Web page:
“When I woke up I was nervous about being an LOD, but Porter told me that it’s easy, so I got a little calm. But it was our first day of work so I was kind of nervous. When we were going up the steep hill, I was nervous because it was so steep! When we turned the corner I thought we were done, but we were just ¼ of the way there. When we finally got to the top we all rested. When we got into a GV circle, I translated a lot, but that’s a daily thing. I don’t mind. Surprisingly my goal was to talk Spanish more. I has it because sometimes I feel weird speaking it. After translating I felt more sure of myself. When we got to the end of working, I pushed everyone to give a final effort. There are soooo many differences between to US and Guatemala. The houses, the people, the surroundings, everything is so different. I learned that being a leader takes hard work, you got to set the example and it is hard especially if you’re working construction because it’s demanding labor. But I pushed myself to set an example. Overall it was a good first day of work and school.”

“Today was the first day of work on the coffee farm. We met the chapines at the GV office. It was kind of hard to talk with them but we all tried. Walking to the work site everyone tried to pair up with a chapin. I was with Raul and I learned that he really likes to play soccer. It’s really interesting how if you asked a group of Americans what they liked to do in their free time there would probably be many different activities, while everyone I’ve talked to here says first and foremost soccer. At the worksite we played a name game and then started to work. The process is simple, yet complicated. You have to measure exactly so that the plants grow correctly. At one point Nilda and Reina taught us a hand clapping game that was uncannily similar to quack diddly oro. Work was very satisfying but difficult.”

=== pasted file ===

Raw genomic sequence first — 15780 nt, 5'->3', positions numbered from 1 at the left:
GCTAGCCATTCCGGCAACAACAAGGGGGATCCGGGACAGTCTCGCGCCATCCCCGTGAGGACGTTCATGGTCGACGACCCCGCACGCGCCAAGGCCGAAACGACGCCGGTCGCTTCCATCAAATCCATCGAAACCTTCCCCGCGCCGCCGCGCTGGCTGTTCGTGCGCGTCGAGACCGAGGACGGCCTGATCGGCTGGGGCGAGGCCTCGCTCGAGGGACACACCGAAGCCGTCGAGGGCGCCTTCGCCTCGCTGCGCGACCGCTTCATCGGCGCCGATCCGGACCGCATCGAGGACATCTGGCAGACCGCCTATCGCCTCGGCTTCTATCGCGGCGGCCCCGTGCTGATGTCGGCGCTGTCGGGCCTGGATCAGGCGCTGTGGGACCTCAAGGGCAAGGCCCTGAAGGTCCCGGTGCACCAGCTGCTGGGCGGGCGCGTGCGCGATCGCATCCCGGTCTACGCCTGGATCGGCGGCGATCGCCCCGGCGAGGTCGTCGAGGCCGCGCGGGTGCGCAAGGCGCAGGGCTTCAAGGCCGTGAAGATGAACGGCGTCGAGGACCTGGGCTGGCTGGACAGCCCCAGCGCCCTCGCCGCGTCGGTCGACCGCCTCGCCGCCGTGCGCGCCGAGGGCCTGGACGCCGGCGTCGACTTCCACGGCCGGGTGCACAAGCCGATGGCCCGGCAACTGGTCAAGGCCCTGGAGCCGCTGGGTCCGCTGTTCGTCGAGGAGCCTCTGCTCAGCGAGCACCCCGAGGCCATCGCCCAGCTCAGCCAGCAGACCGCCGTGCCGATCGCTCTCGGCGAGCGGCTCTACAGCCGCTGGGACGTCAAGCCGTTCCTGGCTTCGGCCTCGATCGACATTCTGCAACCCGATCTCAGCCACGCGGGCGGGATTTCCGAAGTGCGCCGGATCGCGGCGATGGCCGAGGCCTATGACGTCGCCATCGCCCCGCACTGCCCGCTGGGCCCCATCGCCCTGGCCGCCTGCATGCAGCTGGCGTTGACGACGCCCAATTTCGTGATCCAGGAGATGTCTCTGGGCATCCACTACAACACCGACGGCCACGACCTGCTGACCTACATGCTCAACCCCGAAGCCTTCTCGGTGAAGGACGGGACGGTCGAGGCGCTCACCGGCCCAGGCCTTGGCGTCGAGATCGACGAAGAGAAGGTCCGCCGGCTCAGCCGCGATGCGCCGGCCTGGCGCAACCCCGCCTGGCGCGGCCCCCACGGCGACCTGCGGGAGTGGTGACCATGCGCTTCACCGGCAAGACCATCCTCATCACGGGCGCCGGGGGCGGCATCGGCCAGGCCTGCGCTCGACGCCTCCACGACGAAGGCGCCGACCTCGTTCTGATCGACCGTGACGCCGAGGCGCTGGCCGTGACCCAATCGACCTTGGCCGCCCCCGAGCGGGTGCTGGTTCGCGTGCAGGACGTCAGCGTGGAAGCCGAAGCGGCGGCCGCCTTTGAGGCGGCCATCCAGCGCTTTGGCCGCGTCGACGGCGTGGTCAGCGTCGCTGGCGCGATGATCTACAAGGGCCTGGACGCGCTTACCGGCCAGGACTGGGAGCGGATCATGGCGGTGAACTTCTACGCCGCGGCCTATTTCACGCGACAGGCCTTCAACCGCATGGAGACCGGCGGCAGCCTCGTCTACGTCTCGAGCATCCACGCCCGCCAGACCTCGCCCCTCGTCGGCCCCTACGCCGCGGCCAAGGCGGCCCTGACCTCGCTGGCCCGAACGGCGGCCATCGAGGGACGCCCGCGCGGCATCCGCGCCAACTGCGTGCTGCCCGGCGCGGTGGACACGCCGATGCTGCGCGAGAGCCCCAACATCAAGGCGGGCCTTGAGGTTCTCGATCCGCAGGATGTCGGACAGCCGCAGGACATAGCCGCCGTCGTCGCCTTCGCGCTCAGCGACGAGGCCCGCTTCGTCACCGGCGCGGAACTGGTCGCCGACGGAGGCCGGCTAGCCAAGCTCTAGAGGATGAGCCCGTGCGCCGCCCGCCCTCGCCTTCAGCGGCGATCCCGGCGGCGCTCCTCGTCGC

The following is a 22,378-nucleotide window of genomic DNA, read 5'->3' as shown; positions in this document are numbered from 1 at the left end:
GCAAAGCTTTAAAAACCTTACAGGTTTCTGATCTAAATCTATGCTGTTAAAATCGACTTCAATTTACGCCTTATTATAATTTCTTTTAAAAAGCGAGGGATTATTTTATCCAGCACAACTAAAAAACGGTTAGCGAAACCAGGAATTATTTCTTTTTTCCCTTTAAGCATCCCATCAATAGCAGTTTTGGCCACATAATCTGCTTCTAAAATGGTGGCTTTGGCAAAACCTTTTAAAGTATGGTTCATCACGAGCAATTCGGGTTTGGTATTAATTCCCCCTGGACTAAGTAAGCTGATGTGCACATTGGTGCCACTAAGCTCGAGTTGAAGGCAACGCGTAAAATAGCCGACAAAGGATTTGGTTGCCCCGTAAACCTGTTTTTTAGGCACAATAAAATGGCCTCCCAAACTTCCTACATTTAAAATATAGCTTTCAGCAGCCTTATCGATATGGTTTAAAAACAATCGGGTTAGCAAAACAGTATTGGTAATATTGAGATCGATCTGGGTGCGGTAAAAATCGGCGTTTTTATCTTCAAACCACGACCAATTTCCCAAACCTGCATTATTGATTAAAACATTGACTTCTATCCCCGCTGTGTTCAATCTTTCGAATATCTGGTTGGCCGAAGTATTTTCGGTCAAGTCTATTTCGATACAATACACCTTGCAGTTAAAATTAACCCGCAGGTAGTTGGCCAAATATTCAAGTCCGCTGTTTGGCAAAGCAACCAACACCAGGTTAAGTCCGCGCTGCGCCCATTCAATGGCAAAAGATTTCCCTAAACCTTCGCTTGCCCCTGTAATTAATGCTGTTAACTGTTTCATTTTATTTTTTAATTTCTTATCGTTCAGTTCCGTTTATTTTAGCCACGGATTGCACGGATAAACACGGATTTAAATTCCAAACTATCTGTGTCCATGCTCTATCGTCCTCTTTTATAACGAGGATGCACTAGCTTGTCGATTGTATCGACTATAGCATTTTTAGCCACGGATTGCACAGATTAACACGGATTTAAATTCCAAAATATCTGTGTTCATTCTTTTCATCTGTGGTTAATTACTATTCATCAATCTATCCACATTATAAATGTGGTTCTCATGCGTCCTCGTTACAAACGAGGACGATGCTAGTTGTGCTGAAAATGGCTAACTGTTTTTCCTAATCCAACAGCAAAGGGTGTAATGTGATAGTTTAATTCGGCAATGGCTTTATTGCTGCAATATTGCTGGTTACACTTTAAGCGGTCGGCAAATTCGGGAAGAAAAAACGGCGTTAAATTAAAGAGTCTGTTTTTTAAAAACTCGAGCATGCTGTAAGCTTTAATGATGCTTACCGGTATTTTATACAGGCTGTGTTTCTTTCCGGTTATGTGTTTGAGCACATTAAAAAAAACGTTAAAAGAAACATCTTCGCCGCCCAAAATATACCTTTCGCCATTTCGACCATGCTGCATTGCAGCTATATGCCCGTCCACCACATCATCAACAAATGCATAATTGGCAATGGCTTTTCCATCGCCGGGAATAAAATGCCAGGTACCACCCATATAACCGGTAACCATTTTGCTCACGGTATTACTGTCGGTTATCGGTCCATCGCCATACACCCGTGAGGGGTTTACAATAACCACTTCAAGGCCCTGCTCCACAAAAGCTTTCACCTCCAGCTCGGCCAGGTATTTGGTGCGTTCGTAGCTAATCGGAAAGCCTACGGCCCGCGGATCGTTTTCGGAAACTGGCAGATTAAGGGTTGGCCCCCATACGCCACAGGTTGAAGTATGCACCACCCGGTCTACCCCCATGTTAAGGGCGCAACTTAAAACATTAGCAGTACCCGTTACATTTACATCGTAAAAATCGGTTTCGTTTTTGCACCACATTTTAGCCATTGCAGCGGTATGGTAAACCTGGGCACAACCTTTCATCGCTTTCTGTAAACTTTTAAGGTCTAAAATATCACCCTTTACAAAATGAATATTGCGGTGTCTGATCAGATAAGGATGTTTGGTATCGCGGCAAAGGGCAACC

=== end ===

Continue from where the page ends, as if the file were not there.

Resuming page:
“I made a new friend. His name is Angel. He can’t talk so I don’t know much about him. When we first got there, we went to the special school and I was looking around to see who I would go to. He smiled at me, so I went to go talk to him. We colored and then we started to bead. I asked him if he has a girlfriend and he said yes and point to Kimberly. Then he laughed and shook his head and pointed to me. Since then we’ve become friends.”

“During school we walked to the bank with our teachers to exchange money. The center of Antigua was really beautiful. I was really excited about the level of conversation I could have with my teacher. After school we came back to the office to reflect on the day and how the trip has been so far. Being LOD I has to lead the discussion, which for e was way out of my comfort zone and quite difficult. I’ve learned that I actually can do it through and also that I should participate more in discussions. I’m always afraid to say something dumb, so I psyched myself out. But I’ve realized that it doesn’t matter if I say something “wrong”. What I take away from today is that people are all the same, whether they are from the USA or Guatemala. Also I learned that I’m capable of being a leader and even though I never would have volunteered to be a LOD if it were optional, I’m so glad that I had to do it because I learned a lot of new things about myself.”

The next update will be written by our Junior Leaders, Erica, Lena, and Emma.

Reagan Jackson

GV Program Manager